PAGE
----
E:\Microsoft Office\Word\Letters\OLMC\Bible Study1 2004\Bible Study040704_Fourteenth Sunday in Ordinary Time_102C.doc also treats this reading.

 

1 Peter 3:15-18

 

John 14:23

 

John 14:15-21

 

In 1983, Douglas K. Clark identified the Book of Glory as John 13—20[21].[7]  In 2003, Francis J. Moloney, S.D.B. identified the Book of Glory as John 13:1—20:31 and as different from Raymond E. Brown, S.S. John 13:1—17:26.[8]  I leave for another occasion any attempt to understand the differences.

 

For more on sources see the Appendix file.

 



[1] Stanley B. Marrow, “KosmoV in John,” the Catholic Biblical Quarterly, Vol. 64, No. 1 (January 2002) 98.

 

[2] Tom Honoré, Grace at Every Turn: The Journey of an African Creole Into and Out of the Priesthood (Philadelphia, Pa. Xlibris Corporation

 

[3] The Josephites and Leadership Development in the African-American Catholic Community Matthew O’Rourke, S.S.J., ed., (n.p.: n.p., n.d. (purchased 2005)) 344 pages.

 

[4] For a list of such miracles see Gregory E. Sterling, “Jesus as Exorcist: An Analysis of Matthew 17:14-20; Mark 9:14-29; Luke 9:37-43a," the Catholic Biblical Quarterly, Vol. 67, No 1 (January 2005) 487, footnote 87.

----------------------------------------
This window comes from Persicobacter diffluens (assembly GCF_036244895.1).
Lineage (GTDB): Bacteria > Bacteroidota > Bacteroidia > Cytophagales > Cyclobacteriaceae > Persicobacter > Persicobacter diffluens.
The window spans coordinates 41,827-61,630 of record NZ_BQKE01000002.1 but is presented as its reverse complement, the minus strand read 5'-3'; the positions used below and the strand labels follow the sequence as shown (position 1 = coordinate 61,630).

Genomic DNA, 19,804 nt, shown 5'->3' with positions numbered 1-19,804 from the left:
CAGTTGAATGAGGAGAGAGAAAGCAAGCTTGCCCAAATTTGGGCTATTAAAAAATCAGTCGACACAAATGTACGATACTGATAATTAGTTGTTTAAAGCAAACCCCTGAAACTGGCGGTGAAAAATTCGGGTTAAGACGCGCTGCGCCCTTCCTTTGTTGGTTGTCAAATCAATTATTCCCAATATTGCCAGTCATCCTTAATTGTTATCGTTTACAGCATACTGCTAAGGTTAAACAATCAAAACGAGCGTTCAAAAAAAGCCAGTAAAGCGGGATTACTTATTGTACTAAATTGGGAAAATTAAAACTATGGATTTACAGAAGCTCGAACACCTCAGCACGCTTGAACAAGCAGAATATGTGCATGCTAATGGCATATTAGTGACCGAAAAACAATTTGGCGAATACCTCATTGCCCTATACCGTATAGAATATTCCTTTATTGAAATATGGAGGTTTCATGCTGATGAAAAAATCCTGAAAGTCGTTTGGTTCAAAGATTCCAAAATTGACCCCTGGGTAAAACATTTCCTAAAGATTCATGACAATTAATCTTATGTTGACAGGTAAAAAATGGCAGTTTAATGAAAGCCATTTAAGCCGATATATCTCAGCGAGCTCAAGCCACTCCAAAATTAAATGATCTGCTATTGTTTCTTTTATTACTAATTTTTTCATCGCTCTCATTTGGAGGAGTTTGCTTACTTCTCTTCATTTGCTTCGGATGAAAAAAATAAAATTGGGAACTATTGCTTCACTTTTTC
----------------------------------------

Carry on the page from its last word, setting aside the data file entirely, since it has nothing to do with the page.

[5] John Kloppenborg, “An Analysis of the Pre-Pauline Formula 1 Cor 15:3b-5 In Light of Some Recent Literature," the Catholic Biblical Quarterly, Vol. 40, No. 3 (July 1978) 361.

[6] Dennis Hamm, S.J., “What the Samaritan Leper Sees: The Narrative Christology of Luke 17:11-19,” the Catholic Biblical Quarterly, Vol. 56, No. 2 (April 1994) 281.

[7] Douglas K. Clark, “Signs in Wisdom and John," the Catholic Biblical Quarterly, Vol. 45, No. 2 (April 1983) 205 and 205.

 

[8] Francis J. Moloney, S.D.B., “Raymond Brown’s New Introduction to the Gospel of John: A Presentation—And Some Questions,” the Catholic Biblical Quarterly, Vol. 65, No. 1 (January 2003) 11, 12.